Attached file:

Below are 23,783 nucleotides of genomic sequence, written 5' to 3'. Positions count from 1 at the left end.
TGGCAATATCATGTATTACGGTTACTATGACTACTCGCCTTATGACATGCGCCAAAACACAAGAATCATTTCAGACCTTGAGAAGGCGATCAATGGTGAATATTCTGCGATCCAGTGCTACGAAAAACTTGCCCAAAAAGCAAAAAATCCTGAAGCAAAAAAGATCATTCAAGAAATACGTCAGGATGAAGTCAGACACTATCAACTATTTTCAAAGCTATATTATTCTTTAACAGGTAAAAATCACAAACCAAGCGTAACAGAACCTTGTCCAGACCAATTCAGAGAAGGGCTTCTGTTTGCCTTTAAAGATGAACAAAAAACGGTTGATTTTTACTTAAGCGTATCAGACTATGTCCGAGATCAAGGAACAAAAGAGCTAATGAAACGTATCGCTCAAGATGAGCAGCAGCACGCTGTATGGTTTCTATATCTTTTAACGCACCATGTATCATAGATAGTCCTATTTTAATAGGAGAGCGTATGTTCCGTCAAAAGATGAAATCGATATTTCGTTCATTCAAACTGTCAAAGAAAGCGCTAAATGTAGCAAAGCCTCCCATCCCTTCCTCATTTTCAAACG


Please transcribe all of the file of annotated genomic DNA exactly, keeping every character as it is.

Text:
Below are 23,783 nucleotides of genomic sequence, written 5' to 3'. Positions count from 1 at the left end.
TGGCAATATCATGTATTACGGTTACTATGACTACTCGCCTTATGACATGCGCCAAAACACAAGAATCATTTCAGACCTTGAGAAGGCGATCAATGGTGAATATTCTGCGATCCAGTGCTACGAAAAACTTGCCCAAAAAGCAAAAAATCCTGAAGCAAAAAAGATCATTCAAGAAATACGTCAGGATGAAGTCAGACACTATCAACTATTTTCAAAGCTATATTATTCTTTAACAGGTAAAAATCACAAACCAAGCGTAACAGAACCTTGTCCAGACCAATTCAGAGAAGGGCTTCTGTTTGCCTTTAAAGATGAACAAAAAACGGTTGATTTTTACTTAAGCGTATCAGACTATGTCCGAGATCAAGGAACAAAAGAGCTAATGAAACGTATCGCTCAAGATGAGCAGCAGCACGCTGTATGGTTTCTATATCTTTTAACGCACCATGTATCATAGATAGTCCTATTTTAATAGGAGAGCGTATGTTCCGTCAAAAGATGAAATCGATATTTCGTTCATTCAAACTGTCAAAGAAAGCGCTAAATGTAGCAAAGCCTCCCATCCCTTCCTCATTTTCAAACG